to enrich it with an intimate knowledge of the southern temper. If anyone
made the graft of Frost's voice onto the gnarled roots of Texas desert
lyricism, it was Milligan. Donald Hall thought so immediately after reading
— Paul Christensen, author of West of the American Dream, et al.;
Creative Writing Coordinator, Texas A&M University
In Alms for Oblivion, Milligan sails ambitiously toward the realm
of vision. In doing so, he accomplishes something remarkable; he finds the
right lyrical voice for articulating big (and dependably engaging) ideas.
— James Hoggard, former Poet Laureate of Texas, author of Breaking an
Indelicate Statue, The Shaper Poems, et al.
Alms for Oblivion is like a medieval Rajasthani miniature painting
– both Miltonic in ambition and expanse, and understated and image-packed
like a Japanese haiku. It is an oratorical tour-de-force: haunting, cadenced,
mythic, and lyrical. This is a classic ‘quest poem' where the muse-poet abandons
everything – intellect, practicality, passion – only to lose himself in the
very same things, things that are the ultimate essentials of artistic breathing,
creation, and life. Orchestral in scope and shape, Milligan's Alms for Oblivion
is a little gem of an epic.
— Sudeep Sen, author of Postmarked India: New & Selected
In Alms for Oblivion poet Bryce Milligen travels both ancient and
modern seas, navigating by a poet's mathematics and intuition, searching
for the soul's harbor. Do you wonder what keeps a man running through
the bright and dim of his days, what divine muses move him through the prosaic?
Reader, book passage in these lines for a majestic slide.
— Chuck Taylor, publisher of Slough Press, author of Lights
of the City, Only a Poet, et al.
Milligan is a real poet, with the real poet's sure voice, richness and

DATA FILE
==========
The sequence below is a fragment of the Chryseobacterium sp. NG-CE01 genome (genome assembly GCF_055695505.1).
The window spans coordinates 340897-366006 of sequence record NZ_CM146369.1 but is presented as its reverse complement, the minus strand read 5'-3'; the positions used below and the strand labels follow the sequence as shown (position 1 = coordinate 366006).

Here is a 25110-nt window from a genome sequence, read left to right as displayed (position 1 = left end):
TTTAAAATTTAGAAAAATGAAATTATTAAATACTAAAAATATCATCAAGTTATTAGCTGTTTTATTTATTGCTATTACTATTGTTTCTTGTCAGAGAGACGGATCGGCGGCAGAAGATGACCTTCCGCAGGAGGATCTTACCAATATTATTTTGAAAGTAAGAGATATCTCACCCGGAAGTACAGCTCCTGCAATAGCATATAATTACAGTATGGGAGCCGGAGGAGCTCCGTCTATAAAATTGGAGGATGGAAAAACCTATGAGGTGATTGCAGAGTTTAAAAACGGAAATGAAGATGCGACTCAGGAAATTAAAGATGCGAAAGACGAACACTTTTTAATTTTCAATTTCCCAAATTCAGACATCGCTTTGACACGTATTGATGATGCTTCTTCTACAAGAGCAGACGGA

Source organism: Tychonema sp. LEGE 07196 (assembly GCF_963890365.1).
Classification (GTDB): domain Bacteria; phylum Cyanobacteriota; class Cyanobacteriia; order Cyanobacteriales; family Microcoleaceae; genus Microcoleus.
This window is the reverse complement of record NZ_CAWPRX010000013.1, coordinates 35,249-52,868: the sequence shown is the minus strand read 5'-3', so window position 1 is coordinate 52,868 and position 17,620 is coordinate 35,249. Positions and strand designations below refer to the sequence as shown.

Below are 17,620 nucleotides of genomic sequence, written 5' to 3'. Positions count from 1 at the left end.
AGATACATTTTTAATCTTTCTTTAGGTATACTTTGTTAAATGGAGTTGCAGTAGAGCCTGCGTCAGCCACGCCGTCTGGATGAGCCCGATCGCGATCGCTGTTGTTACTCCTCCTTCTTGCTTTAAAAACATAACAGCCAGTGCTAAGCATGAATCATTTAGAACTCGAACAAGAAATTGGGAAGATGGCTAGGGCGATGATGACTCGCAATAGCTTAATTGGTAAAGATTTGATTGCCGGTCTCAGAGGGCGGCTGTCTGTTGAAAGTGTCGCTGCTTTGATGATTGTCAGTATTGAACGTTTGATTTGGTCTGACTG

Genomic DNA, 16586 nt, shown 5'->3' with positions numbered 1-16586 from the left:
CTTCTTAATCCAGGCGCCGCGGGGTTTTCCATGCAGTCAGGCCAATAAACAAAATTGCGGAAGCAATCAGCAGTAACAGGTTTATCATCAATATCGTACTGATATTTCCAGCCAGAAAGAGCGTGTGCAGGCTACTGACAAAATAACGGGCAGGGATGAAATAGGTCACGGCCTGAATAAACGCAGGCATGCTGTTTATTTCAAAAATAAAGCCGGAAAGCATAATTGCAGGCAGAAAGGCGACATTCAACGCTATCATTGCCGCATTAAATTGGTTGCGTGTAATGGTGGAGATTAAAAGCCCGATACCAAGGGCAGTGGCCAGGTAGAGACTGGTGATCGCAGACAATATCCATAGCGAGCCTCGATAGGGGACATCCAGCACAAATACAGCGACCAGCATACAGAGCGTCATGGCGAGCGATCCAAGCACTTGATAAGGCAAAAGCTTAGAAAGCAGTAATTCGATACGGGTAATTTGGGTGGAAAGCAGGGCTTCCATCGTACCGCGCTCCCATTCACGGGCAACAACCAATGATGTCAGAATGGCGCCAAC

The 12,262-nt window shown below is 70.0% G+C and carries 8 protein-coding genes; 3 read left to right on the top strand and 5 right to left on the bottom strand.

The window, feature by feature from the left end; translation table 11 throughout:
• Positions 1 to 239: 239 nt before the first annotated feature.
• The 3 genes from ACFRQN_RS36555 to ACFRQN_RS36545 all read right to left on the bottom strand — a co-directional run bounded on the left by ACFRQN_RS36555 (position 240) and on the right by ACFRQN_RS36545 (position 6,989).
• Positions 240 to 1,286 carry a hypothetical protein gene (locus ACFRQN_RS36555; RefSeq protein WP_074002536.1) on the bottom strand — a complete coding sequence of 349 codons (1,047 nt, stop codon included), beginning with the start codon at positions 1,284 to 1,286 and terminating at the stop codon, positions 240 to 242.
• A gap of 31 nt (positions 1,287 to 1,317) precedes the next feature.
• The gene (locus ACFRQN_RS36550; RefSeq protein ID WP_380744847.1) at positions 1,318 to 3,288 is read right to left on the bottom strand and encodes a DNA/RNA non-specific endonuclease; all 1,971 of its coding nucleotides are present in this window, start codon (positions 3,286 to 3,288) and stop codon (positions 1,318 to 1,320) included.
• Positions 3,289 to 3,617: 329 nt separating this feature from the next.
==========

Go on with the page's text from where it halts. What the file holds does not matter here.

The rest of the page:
variety, technical skill, and above all, delight in risk. . . . He pulls out
all the stops, and because he knows so surely what he's talking about,
and has an ear so unerring and an eye so partisan yet unblinking, he gets
away with it. Reading him is a joy.
— John Gardner, novelist and critic, author of Grendel, Nickle
Mountain,The Art of Fiction, et al. (1983)
Milligan's poems give us stories of how we become poets in a land we
are forced to awaken. This is the language we need at the turn of the century
– a clear, biting voice, looking back on where we have been, a poet setting
the wild, brave pace for our future history.
— Ray Gonzalez, Bloomsbury Review (1990)
Here is an ancient intuitive vision and unity brought to the modern experience.
This is a poet who will delight those who revere the word.
— Daisy Aldan, poet, critic, and publisher (1984)
This is poetry that blends academia and real life . . . and generates solid
realms of surprise.
— Dallas Morning News (1985)
Truly exceptional work. Milligan makes clear the potential for visionary
poetry in Texas.
— The Texas Observer (1985)
Here is a life lived "on the strength of words / and the memory of blood."
Poems wise as clouds. Poems as witness, as testimonio. Milligan is one who
casts his luck, echa su suerte con los pobres y los muertos. A drumsong, a
bellsong, to set free the paper cranes in all our hearts.
– Sandra Cisneros, novelist, poet, MacArthur Fellow (1990)